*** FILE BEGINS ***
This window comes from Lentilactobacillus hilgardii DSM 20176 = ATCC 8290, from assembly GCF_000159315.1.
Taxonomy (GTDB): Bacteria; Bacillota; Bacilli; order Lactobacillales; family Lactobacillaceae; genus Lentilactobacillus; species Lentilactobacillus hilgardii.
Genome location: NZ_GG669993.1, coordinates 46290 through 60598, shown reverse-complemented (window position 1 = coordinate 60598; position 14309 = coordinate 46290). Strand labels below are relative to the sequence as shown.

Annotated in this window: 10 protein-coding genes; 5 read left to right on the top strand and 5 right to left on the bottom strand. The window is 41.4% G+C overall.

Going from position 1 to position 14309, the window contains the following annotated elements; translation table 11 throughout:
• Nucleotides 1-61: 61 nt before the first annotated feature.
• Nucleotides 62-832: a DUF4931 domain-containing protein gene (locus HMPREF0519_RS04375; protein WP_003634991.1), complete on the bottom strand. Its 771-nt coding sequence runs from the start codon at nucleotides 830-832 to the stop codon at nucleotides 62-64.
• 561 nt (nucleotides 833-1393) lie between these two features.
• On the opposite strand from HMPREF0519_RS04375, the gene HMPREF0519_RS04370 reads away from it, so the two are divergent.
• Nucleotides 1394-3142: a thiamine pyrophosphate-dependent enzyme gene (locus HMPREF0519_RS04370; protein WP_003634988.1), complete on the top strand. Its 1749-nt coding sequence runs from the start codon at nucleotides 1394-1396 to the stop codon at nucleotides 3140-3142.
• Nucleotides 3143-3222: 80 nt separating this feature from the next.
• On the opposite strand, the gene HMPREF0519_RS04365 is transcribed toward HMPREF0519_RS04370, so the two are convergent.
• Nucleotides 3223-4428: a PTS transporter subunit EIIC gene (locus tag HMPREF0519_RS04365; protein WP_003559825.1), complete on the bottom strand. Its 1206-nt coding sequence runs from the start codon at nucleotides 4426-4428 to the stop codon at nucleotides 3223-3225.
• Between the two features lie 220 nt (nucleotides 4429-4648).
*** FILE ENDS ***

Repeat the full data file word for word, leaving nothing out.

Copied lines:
This window comes from Lentilactobacillus hilgardii DSM 20176 = ATCC 8290, from assembly GCF_000159315.1.
Taxonomy (GTDB): Bacteria; Bacillota; Bacilli; order Lactobacillales; family Lactobacillaceae; genus Lentilactobacillus; species Lentilactobacillus hilgardii.
Genome location: NZ_GG669993.1, coordinates 46290 through 60598, shown reverse-complemented (window position 1 = coordinate 60598; position 14309 = coordinate 46290). Strand labels below are relative to the sequence as shown.

Annotated in this window: 10 protein-coding genes; 5 read left to right on the top strand and 5 right to left on the bottom strand. The window is 41.4% G+C overall.

Going from position 1 to position 14309, the window contains the following annotated elements; translation table 11 throughout:
• Nucleotides 1-61: 61 nt before the first annotated feature.
• Nucleotides 62-832: a DUF4931 domain-containing protein gene (locus HMPREF0519_RS04375; protein WP_003634991.1), complete on the bottom strand. Its 771-nt coding sequence runs from the start codon at nucleotides 830-832 to the stop codon at nucleotides 62-64.
• 561 nt (nucleotides 833-1393) lie between these two features.
• On the opposite strand from HMPREF0519_RS04375, the gene HMPREF0519_RS04370 reads away from it, so the two are divergent.
• Nucleotides 1394-3142: a thiamine pyrophosphate-dependent enzyme gene (locus HMPREF0519_RS04370; protein WP_003634988.1), complete on the top strand. Its 1749-nt coding sequence runs from the start codon at nucleotides 1394-1396 to the stop codon at nucleotides 3140-3142.
• Nucleotides 3143-3222: 80 nt separating this feature from the next.
• On the opposite strand, the gene HMPREF0519_RS04365 is transcribed toward HMPREF0519_RS04370, so the two are convergent.
• Nucleotides 3223-4428: a PTS transporter subunit EIIC gene (locus tag HMPREF0519_RS04365; protein WP_003559825.1), complete on the bottom strand. Its 1206-nt coding sequence runs from the start codon at nucleotides 4426-4428 to the stop codon at nucleotides 3223-3225.
• Between the two features lie 220 nt (nucleotides 4429-4648).